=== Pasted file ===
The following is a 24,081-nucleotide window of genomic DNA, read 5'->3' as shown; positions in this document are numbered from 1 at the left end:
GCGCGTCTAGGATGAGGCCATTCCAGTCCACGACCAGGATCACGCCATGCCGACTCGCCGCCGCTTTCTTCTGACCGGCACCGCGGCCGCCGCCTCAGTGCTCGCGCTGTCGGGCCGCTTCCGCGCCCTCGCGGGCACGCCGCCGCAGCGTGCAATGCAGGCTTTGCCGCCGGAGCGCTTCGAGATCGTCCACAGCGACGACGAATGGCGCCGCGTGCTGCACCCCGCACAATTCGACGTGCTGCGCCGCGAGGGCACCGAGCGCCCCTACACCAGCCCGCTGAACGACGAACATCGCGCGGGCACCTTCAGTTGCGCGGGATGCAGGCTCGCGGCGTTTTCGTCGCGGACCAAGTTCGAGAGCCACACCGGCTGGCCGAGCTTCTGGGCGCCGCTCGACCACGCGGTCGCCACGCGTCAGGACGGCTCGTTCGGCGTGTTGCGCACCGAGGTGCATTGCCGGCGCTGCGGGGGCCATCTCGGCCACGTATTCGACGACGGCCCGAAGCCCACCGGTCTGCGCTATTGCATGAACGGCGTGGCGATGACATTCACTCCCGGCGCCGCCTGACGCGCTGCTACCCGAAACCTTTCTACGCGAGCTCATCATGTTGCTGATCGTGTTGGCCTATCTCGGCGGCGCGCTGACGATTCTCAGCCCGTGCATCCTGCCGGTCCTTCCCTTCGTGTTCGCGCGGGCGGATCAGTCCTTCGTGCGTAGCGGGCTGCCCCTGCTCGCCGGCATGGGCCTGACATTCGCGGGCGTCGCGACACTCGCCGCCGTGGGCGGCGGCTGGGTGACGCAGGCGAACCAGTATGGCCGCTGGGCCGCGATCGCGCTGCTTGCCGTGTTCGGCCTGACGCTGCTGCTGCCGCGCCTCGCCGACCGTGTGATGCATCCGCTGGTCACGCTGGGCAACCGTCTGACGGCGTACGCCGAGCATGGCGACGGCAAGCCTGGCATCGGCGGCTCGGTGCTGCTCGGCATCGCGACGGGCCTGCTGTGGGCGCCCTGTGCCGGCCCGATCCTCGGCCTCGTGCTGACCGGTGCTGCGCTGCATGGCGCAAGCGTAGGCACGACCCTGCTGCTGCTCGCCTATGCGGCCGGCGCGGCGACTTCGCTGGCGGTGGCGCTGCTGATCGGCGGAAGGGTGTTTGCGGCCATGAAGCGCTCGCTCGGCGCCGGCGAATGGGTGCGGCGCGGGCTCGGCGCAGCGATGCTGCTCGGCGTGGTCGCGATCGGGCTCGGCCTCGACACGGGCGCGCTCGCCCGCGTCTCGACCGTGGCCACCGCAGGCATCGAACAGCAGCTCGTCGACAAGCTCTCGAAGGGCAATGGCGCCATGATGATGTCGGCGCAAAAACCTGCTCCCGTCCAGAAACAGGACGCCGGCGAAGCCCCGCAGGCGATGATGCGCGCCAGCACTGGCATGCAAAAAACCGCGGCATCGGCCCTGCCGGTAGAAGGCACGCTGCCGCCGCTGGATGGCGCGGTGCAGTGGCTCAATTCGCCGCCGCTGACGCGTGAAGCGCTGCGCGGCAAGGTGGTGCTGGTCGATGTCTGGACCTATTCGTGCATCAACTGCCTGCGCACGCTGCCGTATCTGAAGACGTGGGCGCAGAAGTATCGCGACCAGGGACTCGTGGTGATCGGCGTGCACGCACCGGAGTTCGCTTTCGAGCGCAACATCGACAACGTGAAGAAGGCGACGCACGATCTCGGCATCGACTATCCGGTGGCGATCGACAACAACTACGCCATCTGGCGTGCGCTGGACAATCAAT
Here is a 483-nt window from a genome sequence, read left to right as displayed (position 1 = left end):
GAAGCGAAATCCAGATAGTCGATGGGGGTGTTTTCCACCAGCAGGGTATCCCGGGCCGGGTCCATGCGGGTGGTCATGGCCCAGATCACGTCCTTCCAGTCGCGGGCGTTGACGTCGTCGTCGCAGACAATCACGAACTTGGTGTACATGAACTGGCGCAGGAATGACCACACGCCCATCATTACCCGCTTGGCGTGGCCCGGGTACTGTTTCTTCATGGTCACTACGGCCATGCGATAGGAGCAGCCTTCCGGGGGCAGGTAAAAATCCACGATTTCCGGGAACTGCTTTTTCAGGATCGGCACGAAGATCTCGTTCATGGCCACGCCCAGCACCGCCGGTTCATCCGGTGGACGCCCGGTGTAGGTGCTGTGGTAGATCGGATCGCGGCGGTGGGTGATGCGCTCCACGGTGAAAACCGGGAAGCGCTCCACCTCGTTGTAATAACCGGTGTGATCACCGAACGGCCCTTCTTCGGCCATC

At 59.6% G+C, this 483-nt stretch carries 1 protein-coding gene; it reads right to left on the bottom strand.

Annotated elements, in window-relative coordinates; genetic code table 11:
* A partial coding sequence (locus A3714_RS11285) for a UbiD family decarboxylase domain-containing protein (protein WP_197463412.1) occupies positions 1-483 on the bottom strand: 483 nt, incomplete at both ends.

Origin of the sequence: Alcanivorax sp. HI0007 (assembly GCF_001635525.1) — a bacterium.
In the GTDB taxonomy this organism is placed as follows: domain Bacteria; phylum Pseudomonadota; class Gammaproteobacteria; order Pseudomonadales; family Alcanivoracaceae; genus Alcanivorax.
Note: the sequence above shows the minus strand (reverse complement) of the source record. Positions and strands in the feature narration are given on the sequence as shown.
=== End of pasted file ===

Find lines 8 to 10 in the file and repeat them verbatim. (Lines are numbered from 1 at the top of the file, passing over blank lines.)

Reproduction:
Origin of the sequence: Alcanivorax sp. HI0007 (assembly GCF_001635525.1) — a bacterium.
In the GTDB taxonomy this organism is placed as follows: domain Bacteria; phylum Pseudomonadota; class Gammaproteobacteria; order Pseudomonadales; family Alcanivoracaceae; genus Alcanivorax.
Note: the sequence above shows the minus strand (reverse complement) of the source record. Positions and strands in the feature narration are given on the sequence as shown.